21.3°W 3.719 lhc EBU Multi 1, NTSC
3.761 lhc EBU Multi 3, NTSC
3.887 lhc EBU Multi 2, NTSC
3.930 lhc ARD/ZDF, PAL
4.095 rhc EBU, NTSC
4.055 lhc BBC, NTSC
4.137 rhc Record TV Brazil(!), NTSC
31.6°W 4.058 rhc SABC South Africa, PAL
34.6°W 11.645 v ARD/ZDF(?)
37.5°W 12.645 rhc Test card, NTSC
41.2°W 4.120 h EBU Multi 4
43.0°W 12.710 h? Feed - PanAmSat, PAL
By Grandpa Zheng
This is a boring one. Don't read on.
Netscape Communications Corp. report a US$906,000 profit for their second
quarter. They have done better before, for example in the first quarter
with net earnings of US$3.6 million. But, well, those merger-related
expenses... meaning that Netscape has bought companies InSoft Inc., Paper
Software Inc., and Netcode Corporation. Of course, their net income would
have been US$5.8 million without that. Bah!
Deutsche Sender im Netz
German pubcasters ARD and ZDF have officially taken their Web sites into
ZDF is also heavily co-operating with Bill Gates and his fledgling
From August 1, ARD's main news shows "tagesschau" and "tagesthemen" will
be available as video on demand over the Internet:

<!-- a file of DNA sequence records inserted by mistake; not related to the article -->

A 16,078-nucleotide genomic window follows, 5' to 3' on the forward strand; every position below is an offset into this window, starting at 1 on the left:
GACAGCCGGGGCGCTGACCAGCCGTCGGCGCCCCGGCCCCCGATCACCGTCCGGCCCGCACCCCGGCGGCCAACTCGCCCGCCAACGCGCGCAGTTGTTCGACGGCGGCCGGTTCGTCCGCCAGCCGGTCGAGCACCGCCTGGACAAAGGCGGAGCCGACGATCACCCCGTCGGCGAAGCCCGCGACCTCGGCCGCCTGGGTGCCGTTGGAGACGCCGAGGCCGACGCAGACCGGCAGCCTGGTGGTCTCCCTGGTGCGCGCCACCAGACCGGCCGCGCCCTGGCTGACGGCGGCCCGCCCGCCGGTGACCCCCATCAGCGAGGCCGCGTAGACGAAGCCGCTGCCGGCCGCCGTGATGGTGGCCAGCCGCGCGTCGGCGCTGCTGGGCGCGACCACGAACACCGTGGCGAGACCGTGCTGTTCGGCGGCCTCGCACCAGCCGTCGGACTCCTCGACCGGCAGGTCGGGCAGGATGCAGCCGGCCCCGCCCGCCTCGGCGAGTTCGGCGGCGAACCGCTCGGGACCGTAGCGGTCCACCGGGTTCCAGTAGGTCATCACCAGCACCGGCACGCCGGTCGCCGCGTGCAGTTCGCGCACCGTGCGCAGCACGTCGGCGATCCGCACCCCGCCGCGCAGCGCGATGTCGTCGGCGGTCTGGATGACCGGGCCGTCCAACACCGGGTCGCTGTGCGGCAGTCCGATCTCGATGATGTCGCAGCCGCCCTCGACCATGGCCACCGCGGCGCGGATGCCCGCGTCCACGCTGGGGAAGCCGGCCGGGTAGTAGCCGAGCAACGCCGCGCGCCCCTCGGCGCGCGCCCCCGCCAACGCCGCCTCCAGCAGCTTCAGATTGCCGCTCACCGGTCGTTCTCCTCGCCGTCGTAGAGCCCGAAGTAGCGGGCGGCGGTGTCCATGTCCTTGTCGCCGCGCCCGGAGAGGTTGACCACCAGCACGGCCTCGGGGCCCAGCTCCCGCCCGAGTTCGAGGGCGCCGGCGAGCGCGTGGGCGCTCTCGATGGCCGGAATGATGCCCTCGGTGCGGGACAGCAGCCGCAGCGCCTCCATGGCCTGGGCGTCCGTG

Regional German broadcaster WDR announced to have incorporated its
teletext service into its Web site:
Leo Kirch's digital TV package DF1 displays a test page at, guess what,
Hamburg's commercial local TV station HH1 has unveiled its web site at
A radio station has just played a song you like, and you want to know the
song title or the interprets. So far, you had to call the station to get
the information. No longer, if you listen to the regional pubcaster SWF 3.
Their teletext service, coming along with S3 television on ASTRA, gives
you real-time information on page 455. Of course, this is not necessary
should you listen to SWF 3 in the digital ADR format as the same
information is displayed either on your TV screen or a bi-directional
It's even easier with Internet access: You can look up any song played
during the last seven days.
Should you have stayed with us until now, here's some non-German Internet
news finally. MTV's all-music channel M2, due to launch on August 1, will
also be available on the Internet in real-time transmission. According to
press reports, it seems likely that a proprietary transmission technology
called Intercast will be used. Developed by Intel, it requires a PC card
which should be available at US$200.
Copyright 1996 by Peter C. Klanowski, pck@LyNet.De. All rights reserved.